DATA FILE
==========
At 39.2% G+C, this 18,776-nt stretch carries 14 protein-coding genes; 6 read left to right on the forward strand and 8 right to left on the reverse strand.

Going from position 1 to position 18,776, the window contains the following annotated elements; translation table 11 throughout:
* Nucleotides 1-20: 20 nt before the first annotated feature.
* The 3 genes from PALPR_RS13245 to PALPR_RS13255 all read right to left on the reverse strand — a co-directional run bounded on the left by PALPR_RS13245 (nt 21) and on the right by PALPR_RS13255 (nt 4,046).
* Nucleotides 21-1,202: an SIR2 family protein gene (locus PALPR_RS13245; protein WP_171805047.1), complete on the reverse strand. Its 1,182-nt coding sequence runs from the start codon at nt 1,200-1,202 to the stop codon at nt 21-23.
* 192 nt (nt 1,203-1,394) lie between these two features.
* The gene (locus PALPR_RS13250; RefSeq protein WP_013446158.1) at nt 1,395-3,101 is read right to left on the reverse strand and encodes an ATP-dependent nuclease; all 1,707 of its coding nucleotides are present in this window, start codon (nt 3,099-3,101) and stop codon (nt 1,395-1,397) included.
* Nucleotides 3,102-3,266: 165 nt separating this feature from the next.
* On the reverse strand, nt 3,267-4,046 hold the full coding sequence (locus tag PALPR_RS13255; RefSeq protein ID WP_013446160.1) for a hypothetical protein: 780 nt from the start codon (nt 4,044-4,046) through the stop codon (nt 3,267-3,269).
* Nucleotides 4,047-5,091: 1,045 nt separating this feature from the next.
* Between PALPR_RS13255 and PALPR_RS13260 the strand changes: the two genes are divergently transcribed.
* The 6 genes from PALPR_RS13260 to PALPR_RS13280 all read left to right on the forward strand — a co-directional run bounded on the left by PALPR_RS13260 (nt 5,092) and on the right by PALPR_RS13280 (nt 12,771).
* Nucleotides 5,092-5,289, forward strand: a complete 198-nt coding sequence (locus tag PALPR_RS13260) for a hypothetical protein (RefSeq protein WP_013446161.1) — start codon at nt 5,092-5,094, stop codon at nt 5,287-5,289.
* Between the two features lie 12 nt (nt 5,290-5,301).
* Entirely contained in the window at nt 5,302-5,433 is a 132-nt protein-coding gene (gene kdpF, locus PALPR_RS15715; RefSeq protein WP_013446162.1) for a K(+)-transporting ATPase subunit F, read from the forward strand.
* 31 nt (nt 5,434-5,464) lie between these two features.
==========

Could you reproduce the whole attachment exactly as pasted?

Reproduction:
At 39.2% G+C, this 18,776-nt stretch carries 14 protein-coding genes; 6 read left to right on the forward strand and 8 right to left on the reverse strand.

Going from position 1 to position 18,776, the window contains the following annotated elements; translation table 11 throughout:
* Nucleotides 1-20: 20 nt before the first annotated feature.
* The 3 genes from PALPR_RS13245 to PALPR_RS13255 all read right to left on the reverse strand — a co-directional run bounded on the left by PALPR_RS13245 (nt 21) and on the right by PALPR_RS13255 (nt 4,046).
* Nucleotides 21-1,202: an SIR2 family protein gene (locus PALPR_RS13245; protein WP_171805047.1), complete on the reverse strand. Its 1,182-nt coding sequence runs from the start codon at nt 1,200-1,202 to the stop codon at nt 21-23.
* 192 nt (nt 1,203-1,394) lie between these two features.
* The gene (locus PALPR_RS13250; RefSeq protein WP_013446158.1) at nt 1,395-3,101 is read right to left on the reverse strand and encodes an ATP-dependent nuclease; all 1,707 of its coding nucleotides are present in this window, start codon (nt 3,099-3,101) and stop codon (nt 1,395-1,397) included.
* Nucleotides 3,102-3,266: 165 nt separating this feature from the next.
* On the reverse strand, nt 3,267-4,046 hold the full coding sequence (locus tag PALPR_RS13255; RefSeq protein ID WP_013446160.1) for a hypothetical protein: 780 nt from the start codon (nt 4,044-4,046) through the stop codon (nt 3,267-3,269).
* Nucleotides 4,047-5,091: 1,045 nt separating this feature from the next.
* Between PALPR_RS13255 and PALPR_RS13260 the strand changes: the two genes are divergently transcribed.
* The 6 genes from PALPR_RS13260 to PALPR_RS13280 all read left to right on the forward strand — a co-directional run bounded on the left by PALPR_RS13260 (nt 5,092) and on the right by PALPR_RS13280 (nt 12,771).
* Nucleotides 5,092-5,289, forward strand: a complete 198-nt coding sequence (locus tag PALPR_RS13260) for a hypothetical protein (RefSeq protein WP_013446161.1) — start codon at nt 5,092-5,094, stop codon at nt 5,287-5,289.
* Between the two features lie 12 nt (nt 5,290-5,301).
* Entirely contained in the window at nt 5,302-5,433 is a 132-nt protein-coding gene (gene kdpF, locus PALPR_RS15715; RefSeq protein WP_013446162.1) for a K(+)-transporting ATPase subunit F, read from the forward strand.
* 31 nt (nt 5,434-5,464) lie between these two features.